Keeping the faith: Texas Rangers win the World Series
ARLINGTON, Texas — I lived to see it. The Texas…
MATANZAS, Cuba — I crouched in anticipation, sweat dripping down my face in a dark, sweltering room.
With a 3-2 count and two outs in the bottom of the ninth inning, my team’s closer hurled a 98 mph fastball.
The batter swung and foul tipped the pitch into the catcher’s mitt.
I pumped my fist in the air as I celebrated.
In a ballpark 1,000 miles from this Caribbean island, my beloved Texas Rangers had won the first game of the American League Championship Series, defeating the defending World Series champion Houston Astros, 2-0.
I was excited not just to see the Rangers take a 1-0 lead in the best-of-seven series but to get to watch the game at all. When I traveled to this communist nation in the middle of the Major League Baseball playoffs, I expected extremely limited internet access and no cable TV.
In previous columns, I’ve detailed my long-suffering affection for the Rangers.
At age 14, my family moved to Dallas-Fort Worth, and I attended my first major-league game on “Bat Day” at the old Arlington Stadium. As 10,000 wooden bats banged thunderously against the concrete and the greenest grass I had ever seen beckoned me that Saturday afternoon, a young lifetime of rooting for the Cincinnati Reds suddenly vanished.
The Rangers became my team — and they have remained so for 42 seasons, with many more downs than ups.
All these years later, I still hang on most every pitch. I constantly text back and forth with my sons, my parents and my friends about the highs and lows of individual games. My level of couch-potato intensity inspired my wife, Tamie, to dub me “the fanager.”
So when the opportunity arose to travel to Cuba in mid-October, I first checked the baseball calendar. With my Rangers expected to make the postseason for the first time in years, I realized the trip might mean missing up to four playoff games.
I’ll be honest: I was torn.
But really, the decision was not too difficult: Stay home to watch a kids’ game on TV? Or go report on God’s people in a country facing myriad challenges — from fuel shortages to power blackouts to a lack of food and medicine? (Read my Cuba story.)
“I had no choice,” I joked to my friend David Duncan, preaching minister for the Memorial Church of Christ in Houston, after booking my flight. “I may miss the Rangers, but they’d automatically lose if I stayed home instead of doing the Lord’s work.”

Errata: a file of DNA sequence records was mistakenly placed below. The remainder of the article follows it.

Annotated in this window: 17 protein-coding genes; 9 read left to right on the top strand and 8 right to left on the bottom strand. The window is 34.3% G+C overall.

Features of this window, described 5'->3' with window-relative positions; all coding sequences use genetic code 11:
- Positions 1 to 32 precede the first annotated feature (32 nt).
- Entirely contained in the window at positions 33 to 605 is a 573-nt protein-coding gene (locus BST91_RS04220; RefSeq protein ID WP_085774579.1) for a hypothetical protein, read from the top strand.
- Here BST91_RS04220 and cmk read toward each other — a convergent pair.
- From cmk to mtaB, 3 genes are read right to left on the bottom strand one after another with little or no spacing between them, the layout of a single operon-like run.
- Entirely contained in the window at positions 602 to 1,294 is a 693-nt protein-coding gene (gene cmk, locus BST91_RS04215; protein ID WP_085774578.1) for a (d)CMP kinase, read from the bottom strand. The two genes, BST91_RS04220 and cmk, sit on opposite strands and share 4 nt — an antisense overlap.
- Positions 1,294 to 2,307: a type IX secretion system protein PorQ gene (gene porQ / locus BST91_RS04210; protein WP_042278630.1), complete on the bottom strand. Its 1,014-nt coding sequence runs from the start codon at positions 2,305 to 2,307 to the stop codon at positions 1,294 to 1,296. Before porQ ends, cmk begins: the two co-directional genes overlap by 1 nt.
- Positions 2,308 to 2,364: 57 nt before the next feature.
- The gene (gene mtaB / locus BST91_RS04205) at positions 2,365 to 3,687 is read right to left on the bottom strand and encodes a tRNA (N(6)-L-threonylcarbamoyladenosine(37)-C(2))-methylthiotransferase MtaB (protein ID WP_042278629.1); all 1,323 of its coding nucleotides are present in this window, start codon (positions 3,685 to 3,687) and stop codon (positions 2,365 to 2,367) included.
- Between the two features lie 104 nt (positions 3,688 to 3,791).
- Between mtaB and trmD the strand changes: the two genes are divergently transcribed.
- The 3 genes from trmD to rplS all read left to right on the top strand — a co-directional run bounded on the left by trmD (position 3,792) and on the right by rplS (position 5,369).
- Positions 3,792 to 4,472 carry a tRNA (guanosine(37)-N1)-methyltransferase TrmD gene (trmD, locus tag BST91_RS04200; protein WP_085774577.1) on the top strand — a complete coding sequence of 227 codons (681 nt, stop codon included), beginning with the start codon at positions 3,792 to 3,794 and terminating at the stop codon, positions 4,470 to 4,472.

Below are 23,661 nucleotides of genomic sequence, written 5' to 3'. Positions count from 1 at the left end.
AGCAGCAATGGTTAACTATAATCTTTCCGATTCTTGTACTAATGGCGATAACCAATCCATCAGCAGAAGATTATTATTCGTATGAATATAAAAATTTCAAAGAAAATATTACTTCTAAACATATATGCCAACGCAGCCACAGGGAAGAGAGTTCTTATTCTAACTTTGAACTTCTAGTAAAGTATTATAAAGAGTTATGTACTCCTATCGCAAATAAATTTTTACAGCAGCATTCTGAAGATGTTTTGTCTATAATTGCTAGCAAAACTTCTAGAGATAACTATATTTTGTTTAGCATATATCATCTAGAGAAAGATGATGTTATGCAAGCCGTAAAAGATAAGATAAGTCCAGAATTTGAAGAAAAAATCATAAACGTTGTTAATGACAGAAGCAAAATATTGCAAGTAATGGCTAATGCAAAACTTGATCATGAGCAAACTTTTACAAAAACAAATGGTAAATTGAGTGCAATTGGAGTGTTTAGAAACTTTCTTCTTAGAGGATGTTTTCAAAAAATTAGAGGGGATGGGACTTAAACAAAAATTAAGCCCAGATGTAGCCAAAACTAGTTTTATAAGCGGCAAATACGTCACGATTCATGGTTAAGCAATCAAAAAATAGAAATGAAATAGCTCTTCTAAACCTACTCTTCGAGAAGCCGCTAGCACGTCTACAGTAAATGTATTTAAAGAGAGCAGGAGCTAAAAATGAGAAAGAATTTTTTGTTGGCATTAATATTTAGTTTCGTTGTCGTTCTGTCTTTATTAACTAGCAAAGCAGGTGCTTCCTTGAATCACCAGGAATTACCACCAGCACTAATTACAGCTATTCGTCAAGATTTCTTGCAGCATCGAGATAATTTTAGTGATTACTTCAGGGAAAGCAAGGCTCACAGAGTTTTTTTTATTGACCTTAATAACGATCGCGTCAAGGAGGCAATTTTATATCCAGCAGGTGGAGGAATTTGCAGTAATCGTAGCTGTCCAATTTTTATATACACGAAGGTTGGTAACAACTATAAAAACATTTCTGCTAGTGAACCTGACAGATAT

“Wow, I have so many thoughts,” quipped Duncan, a fan of the rival Astros. “Some of them are evil, and I’m trying to feel remorse for them.”
I laughed, as I often do when trading barbs with my friend.
Fast-forward to the time for my trip: I had arranged to meet Tim Archer, director of international ministry for Herald of Truth, and fly out of Dallas-Fort Worth International Airport.
My drive to the Metroplex coincided with Game 3 of the American League Division Series between the Baltimore Orioles and the Rangers. So a high school friend, Rick Kalifa, and I bought tickets to the Tuesday night game before I left early Wednesday.
We cheered and screamed from cushioned seats in Section 111 as the Rangers beat the Orioles, 7-1, to sweep the best-of-five series and advance to the ALCS.
Two of the games I thought I might miss while in Cuba would not be necessary. Whew!
Related: For love of God, family and baseball
The next morning, Archer and I enjoyed safe flights to Miami and then Varadero, Cuba, where minister Tony Fernandez picked us up at the airport.
Fernandez drove us to a bed-and-breakfast overlooking the Bay of Matanzas.
When the B&B’s owner, Fernando de Armas, noticed the bright red “T” on my light blue polo shirt, he immediately struck up a conversation about the Rangers.
De Armas learned to speak English by listening to Miami Marlins games on the radio. He confided that he was rooting for the Astros because of their Cuban players — superstar slugger Yordan Álvarez and former American League MVP José Abreu.
I didn’t convert de Armas to Texas’ side, but I relished meeting a fellow baseball fan.
And I was ecstatic when my new friend assured me he knew where I could watch my team.
“You won’t miss a game in Cuba,” he assured me.
I thanked him profusely.
I thanked God again, too, for the small blessings in life. And the big ones.
BOBBY ROSS JR. is Editor-in-Chief of The Christian Chronicle. Reach him at [email protected].
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